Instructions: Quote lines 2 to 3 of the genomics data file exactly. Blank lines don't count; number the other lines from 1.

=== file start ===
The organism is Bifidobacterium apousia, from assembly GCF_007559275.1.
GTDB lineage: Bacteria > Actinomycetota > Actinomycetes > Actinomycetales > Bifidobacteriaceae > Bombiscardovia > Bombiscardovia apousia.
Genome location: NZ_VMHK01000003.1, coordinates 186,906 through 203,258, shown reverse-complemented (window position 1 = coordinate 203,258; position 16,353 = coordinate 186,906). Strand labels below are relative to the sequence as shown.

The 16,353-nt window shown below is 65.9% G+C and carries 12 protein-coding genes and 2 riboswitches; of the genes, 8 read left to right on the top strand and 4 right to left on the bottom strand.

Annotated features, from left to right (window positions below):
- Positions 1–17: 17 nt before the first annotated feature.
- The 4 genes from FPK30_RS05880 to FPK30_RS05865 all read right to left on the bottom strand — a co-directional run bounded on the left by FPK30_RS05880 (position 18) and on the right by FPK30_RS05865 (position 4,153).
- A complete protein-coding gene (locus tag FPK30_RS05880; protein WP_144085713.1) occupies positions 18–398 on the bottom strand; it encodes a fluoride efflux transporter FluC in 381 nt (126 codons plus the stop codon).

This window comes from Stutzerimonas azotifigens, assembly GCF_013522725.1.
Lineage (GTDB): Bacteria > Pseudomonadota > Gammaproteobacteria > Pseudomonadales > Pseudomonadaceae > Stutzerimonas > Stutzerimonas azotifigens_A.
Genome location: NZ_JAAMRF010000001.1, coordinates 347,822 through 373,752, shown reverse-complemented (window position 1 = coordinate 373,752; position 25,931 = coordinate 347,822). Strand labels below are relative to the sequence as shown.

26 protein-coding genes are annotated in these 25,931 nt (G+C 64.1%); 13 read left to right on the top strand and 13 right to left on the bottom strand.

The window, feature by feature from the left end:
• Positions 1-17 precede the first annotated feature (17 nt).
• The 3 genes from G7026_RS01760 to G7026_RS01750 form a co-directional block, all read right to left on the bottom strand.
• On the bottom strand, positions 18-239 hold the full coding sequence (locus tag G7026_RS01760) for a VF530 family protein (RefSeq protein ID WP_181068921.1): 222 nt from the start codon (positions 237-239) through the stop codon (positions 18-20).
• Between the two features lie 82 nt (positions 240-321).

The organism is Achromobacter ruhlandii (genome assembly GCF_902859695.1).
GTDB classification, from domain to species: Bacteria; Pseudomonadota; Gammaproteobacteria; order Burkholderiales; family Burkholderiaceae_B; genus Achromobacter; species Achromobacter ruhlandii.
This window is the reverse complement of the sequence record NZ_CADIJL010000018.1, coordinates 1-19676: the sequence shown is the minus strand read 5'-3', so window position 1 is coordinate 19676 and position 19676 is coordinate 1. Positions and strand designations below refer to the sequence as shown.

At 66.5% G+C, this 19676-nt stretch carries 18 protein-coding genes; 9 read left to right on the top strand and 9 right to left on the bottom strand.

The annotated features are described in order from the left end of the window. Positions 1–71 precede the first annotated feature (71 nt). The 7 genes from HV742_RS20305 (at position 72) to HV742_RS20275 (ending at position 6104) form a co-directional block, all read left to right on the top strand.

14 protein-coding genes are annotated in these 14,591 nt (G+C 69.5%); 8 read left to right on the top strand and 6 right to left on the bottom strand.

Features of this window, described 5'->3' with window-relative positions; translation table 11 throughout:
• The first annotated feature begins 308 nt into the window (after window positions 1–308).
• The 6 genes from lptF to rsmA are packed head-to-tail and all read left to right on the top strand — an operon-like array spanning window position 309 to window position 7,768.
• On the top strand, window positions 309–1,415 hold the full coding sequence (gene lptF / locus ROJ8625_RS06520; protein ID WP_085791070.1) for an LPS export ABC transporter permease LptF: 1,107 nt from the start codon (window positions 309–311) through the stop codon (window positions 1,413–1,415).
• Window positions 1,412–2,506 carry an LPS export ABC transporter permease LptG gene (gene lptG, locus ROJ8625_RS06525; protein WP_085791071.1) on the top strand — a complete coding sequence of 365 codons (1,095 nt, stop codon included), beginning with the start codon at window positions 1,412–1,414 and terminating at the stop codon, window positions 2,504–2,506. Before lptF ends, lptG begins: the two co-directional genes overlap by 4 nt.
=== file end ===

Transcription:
GTDB lineage: Bacteria > Actinomycetota > Actinomycetes > Actinomycetales > Bifidobacteriaceae > Bombiscardovia > Bombiscardovia apousia.
Genome location: NZ_VMHK01000003.1, coordinates 186,906 through 203,258, shown reverse-complemented (window position 1 = coordinate 203,258; position 16,353 = coordinate 186,906). Strand labels below are relative to the sequence as shown.